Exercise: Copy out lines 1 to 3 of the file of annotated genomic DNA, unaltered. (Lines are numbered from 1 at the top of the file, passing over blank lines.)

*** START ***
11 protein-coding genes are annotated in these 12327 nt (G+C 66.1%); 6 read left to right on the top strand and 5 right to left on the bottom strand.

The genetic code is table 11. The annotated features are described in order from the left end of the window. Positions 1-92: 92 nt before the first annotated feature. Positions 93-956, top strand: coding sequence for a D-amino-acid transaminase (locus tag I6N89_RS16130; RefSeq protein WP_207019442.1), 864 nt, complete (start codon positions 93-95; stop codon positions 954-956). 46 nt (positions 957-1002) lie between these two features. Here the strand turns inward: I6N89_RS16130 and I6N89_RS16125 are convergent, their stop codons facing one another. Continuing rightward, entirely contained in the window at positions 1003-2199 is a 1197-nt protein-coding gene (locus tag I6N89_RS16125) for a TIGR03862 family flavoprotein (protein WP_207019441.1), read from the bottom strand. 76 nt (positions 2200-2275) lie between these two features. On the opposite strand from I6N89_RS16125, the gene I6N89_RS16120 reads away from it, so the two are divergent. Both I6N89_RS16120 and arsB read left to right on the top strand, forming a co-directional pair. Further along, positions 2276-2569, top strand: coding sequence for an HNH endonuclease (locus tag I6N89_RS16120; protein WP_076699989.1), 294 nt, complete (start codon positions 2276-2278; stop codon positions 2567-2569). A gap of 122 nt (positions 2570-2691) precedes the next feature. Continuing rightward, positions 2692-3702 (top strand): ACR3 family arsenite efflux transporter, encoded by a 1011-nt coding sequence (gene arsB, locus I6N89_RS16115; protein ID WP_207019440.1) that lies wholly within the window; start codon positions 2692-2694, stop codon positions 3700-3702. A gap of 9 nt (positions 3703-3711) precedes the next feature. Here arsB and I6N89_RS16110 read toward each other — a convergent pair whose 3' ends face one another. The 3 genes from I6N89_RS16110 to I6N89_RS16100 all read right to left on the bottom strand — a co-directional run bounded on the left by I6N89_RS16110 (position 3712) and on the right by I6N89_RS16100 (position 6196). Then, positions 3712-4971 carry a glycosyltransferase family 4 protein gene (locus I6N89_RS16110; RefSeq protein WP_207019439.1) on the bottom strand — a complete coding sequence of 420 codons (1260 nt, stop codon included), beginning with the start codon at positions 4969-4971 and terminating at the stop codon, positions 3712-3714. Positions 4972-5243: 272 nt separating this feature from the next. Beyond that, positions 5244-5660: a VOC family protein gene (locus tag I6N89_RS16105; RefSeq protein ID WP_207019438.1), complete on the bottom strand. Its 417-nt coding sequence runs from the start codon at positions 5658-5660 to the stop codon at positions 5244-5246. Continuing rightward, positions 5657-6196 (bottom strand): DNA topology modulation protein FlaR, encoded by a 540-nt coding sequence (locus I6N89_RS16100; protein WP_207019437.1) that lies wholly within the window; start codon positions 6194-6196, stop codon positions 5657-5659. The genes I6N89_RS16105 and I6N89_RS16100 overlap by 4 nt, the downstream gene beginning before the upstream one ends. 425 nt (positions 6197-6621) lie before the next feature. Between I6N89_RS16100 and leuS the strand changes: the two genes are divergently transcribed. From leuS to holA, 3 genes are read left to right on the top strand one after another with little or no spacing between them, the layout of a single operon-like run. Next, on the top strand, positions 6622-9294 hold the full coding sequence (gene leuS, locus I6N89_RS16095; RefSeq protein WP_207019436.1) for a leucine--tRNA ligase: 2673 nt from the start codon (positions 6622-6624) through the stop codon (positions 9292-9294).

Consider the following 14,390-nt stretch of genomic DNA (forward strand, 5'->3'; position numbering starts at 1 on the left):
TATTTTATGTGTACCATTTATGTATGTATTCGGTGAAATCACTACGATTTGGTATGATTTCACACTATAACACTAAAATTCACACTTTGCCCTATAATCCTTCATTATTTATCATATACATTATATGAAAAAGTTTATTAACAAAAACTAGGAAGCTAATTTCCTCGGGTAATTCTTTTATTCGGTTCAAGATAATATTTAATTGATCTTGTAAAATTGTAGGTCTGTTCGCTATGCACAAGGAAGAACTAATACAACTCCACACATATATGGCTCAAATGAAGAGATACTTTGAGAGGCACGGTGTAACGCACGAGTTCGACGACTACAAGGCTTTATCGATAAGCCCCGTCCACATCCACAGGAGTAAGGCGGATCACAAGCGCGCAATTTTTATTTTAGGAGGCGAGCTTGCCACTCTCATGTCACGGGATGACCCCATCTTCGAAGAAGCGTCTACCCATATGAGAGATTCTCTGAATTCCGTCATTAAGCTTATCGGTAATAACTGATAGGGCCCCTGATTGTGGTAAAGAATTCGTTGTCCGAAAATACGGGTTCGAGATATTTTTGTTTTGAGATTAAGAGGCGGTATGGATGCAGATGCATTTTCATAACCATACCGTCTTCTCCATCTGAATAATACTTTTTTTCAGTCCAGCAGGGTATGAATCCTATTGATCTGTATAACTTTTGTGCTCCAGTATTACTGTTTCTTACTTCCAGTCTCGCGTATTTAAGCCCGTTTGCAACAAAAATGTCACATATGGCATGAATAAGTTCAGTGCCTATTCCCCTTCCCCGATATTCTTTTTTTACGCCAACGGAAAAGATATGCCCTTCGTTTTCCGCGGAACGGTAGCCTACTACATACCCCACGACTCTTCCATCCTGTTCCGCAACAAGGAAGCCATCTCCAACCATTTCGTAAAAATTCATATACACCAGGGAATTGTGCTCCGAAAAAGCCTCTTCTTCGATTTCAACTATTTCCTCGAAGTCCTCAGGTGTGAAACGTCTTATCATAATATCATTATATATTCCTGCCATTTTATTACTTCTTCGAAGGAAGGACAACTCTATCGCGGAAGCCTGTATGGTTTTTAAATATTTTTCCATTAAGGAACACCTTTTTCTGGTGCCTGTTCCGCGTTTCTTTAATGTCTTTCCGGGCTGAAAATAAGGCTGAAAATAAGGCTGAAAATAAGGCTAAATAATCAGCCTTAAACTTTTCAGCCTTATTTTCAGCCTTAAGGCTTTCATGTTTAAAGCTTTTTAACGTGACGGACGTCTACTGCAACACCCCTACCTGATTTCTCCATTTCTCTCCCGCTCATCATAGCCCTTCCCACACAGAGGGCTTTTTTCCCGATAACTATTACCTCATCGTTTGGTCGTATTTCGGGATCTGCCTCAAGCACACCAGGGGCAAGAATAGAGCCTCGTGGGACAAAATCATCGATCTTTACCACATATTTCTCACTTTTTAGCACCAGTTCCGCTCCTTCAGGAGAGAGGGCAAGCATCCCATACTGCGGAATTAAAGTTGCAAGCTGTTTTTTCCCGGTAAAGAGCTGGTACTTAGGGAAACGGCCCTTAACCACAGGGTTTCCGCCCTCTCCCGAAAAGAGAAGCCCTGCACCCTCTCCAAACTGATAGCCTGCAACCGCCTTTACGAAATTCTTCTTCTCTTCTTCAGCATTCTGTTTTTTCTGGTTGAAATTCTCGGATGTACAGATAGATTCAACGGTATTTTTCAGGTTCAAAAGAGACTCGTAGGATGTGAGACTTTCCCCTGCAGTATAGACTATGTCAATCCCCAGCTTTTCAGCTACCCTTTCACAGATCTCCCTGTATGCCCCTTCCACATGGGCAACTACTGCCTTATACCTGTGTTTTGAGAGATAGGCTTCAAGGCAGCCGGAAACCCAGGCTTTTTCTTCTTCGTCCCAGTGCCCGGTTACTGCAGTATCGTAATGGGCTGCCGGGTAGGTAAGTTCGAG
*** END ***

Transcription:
11 protein-coding genes are annotated in these 12327 nt (G+C 66.1%); 6 read left to right on the top strand and 5 right to left on the bottom strand.

The genetic code is table 11. The annotated features are described in order from the left end of the window. Positions 1-92: 92 nt before the first annotated feature. Positions 93-956, top strand: coding sequence for a D-amino-acid transaminase (locus tag I6N89_RS16130; RefSeq protein WP_207019442.1), 864 nt, complete (start codon positions 93-95; stop codon positions 954-956). 46 nt (positions 957-1002) lie between these two features. Here the strand turns inward: I6N89_RS16130 and I6N89_RS16125 are convergent, their stop codons facing one another. Continuing rightward, entirely contained in the window at positions 1003-2199 is a 1197-nt protein-coding gene (locus tag I6N89_RS16125) for a TIGR03862 family flavoprotein (protein WP_207019441.1), read from the bottom strand. 76 nt (positions 2200-2275) lie between these two features. On the opposite strand from I6N89_RS16125, the gene I6N89_RS16120 reads away from it, so the two are divergent. Both I6N89_RS16120 and arsB read left to right on the top strand, forming a co-directional pair. Further along, positions 2276-2569, top strand: coding sequence for an HNH endonuclease (locus tag I6N89_RS16120; protein WP_076699989.1), 294 nt, complete (start codon positions 2276-2278; stop codon positions 2567-2569). A gap of 122 nt (positions 2570-2691) precedes the next feature. Continuing rightward, positions 2692-3702 (top strand): ACR3 family arsenite efflux transporter, encoded by a 1011-nt coding sequence (gene arsB, locus I6N89_RS16115; protein ID WP_207019440.1) that lies wholly within the window; start codon positions 2692-2694, stop codon positions 3700-3702. A gap of 9 nt (positions 3703-3711) precedes the next feature. Here arsB and I6N89_RS16110 read toward each other — a convergent pair whose 3' ends face one another. The 3 genes from I6N89_RS16110 to I6N89_RS16100 all read right to left on the bottom strand — a co-directional run bounded on the left by I6N89_RS16110 (position 3712) and on the right by I6N89_RS16100 (position 6196). Then, positions 3712-4971 carry a glycosyltransferase family 4 protein gene (locus I6N89_RS16110; RefSeq protein WP_207019439.1) on the bottom strand — a complete coding sequence of 420 codons (1260 nt, stop codon included), beginning with the start codon at positions 4969-4971 and terminating at the stop codon, positions 3712-3714. Positions 4972-5243: 272 nt separating this feature from the next. Beyond that, positions 5244-5660: a VOC family protein gene (locus tag I6N89_RS16105; RefSeq protein ID WP_207019438.1), complete on the bottom strand. Its 417-nt coding sequence runs from the start codon at positions 5658-5660 to the stop codon at positions 5244-5246. Continuing rightward, positions 5657-6196 (bottom strand): DNA topology modulation protein FlaR, encoded by a 540-nt coding sequence (locus I6N89_RS16100; protein WP_207019437.1) that lies wholly within the window; start codon positions 6194-6196, stop codon positions 5657-5659. The genes I6N89_RS16105 and I6N89_RS16100 overlap by 4 nt, the downstream gene beginning before the upstream one ends. 425 nt (positions 6197-6621) lie before the next feature. Between I6N89_RS16100 and leuS the strand changes: the two genes are divergently transcribed. From leuS to holA, 3 genes are read left to right on the top strand one after another with little or no spacing between them, the layout of a single operon-like run. Next, on the top strand, positions 6622-9294 hold the full coding sequence (gene leuS, locus I6N89_RS16095; RefSeq protein WP_207019436.1) for a leucine--tRNA ligase: 2673 nt from the start codon (positions 6622-6624) through the stop codon (positions 9292-9294).

Consider the following 14,390-nt stretch of genomic DNA (forward strand, 5'->3'; position numbering starts at 1 on the left):